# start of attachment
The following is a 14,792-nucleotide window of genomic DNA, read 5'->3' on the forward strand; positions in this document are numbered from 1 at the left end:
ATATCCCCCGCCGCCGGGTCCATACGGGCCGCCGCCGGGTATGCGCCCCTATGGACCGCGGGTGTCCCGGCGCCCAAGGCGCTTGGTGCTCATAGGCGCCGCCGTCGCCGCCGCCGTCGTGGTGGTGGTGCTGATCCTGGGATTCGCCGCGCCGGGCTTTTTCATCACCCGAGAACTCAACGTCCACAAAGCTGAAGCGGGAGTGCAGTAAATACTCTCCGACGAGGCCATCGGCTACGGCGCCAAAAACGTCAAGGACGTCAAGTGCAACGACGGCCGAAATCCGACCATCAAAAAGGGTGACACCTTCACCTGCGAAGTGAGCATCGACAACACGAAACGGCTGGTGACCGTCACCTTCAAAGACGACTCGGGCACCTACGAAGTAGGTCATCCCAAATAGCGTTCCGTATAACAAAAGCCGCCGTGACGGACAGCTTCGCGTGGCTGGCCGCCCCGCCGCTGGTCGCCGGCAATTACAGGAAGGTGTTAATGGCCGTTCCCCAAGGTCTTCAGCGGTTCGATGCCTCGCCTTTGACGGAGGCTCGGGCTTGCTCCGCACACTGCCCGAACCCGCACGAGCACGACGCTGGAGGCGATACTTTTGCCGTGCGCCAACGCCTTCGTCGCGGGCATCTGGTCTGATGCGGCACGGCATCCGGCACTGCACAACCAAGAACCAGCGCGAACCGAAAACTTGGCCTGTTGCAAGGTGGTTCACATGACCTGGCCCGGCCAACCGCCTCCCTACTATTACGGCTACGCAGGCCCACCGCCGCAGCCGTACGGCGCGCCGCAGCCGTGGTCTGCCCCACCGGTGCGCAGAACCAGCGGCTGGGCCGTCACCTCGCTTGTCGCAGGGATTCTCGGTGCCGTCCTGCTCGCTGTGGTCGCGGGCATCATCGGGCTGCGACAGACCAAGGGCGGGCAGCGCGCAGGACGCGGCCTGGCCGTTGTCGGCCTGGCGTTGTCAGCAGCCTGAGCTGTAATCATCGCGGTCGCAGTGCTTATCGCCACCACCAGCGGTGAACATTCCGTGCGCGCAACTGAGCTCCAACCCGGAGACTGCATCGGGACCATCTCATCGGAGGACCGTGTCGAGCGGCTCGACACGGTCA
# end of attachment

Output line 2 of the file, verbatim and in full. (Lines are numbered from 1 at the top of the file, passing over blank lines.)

ATATCCCCCGCCGCCGGGTCCATACGGGCCGCCGCCGGGTATGCGCCCCTATGGACCGCGGGTGTCCCGGCGCCCAAGGCGCTTGGTGCTCATAGGCGCCGCCGTCGCCGCCGCCGTCGTGGTGGTGGTGCTGATCCTGGGATTCGCCGCGCCGGGCTTTTTCATCACCCGAGAACTCAACGTCCACAAAGCTGAAGCGGGAGTGCAGTAAATACTCTCCGACGAGGCCATCGGCTACGGCGCCAAAAACGTCAAGGACGTCAAGTGCAACGACGGCCGAAATCCGACCATCAAAAAGGGTGACACCTTCACCTGCGAAGTGAGCATCGACAACACGAAACGGCTGGTGACCGTCACCTTCAAAGACGACTCGGGCACCTACGAAGTAGGTCATCCCAAATAGCGTTCCGTATAACAAAAGCCGCCGTGACGGACAGCTTCGCGTGGCTGGCCGCCCCGCCGCTGGTCGCCGGCAATTACAGGAAGGTGTTAATGGCCGTTCCCCAAGGTCTTCAGCGGTTCGATGCCTCGCCTTTGACGGAGGCTCGGGCTTGCTCCGCACACTGCCCGAACCCGCACGAGCACGACGCTGGAGGCGATACTTTTGCCGTGCGCCAACGCCTTCGTCGCGGGCATCTGGTCTGATGCGGCACGGCATCCGGCACTGCACAACCAAGAACCAGCGCGAACCGAAAACTTGGCCTGTTGCAAGGTGGTTCACATGACCTGGCCCGGCCAACCGCCTCCCTACTATTACGGCTACGCAGGCCCACCGCCGCAGCCGTACGGCGCGCCGCAGCCGTGGTCTGCCCCACCGGTGCGCAGAACCAGCGGCTGGGCCGTCACCTCGCTTGTCGCAGGGATTCTCGGTGCCGTCCTGCTCGCTGTGGTCGCGGGCATCATCGGGCTGCGACAGACCAAGGGCGGGCAGCGCGCAGGACGCGGCCTGGCCGTTGTCGGCCTGGCGTTGTCAGCAGCCTGAGCTGTAATCATCGCGGTCGCAGTGCTTATCGCCACCACCAGCGGTGAACATTCCGTGCGCGCAACTGAGCTCCAACCCGGAGACTGCATCGGGACCATCTCATCGGAGGACCGTGTCGAGCGGCTCGACACGGTCA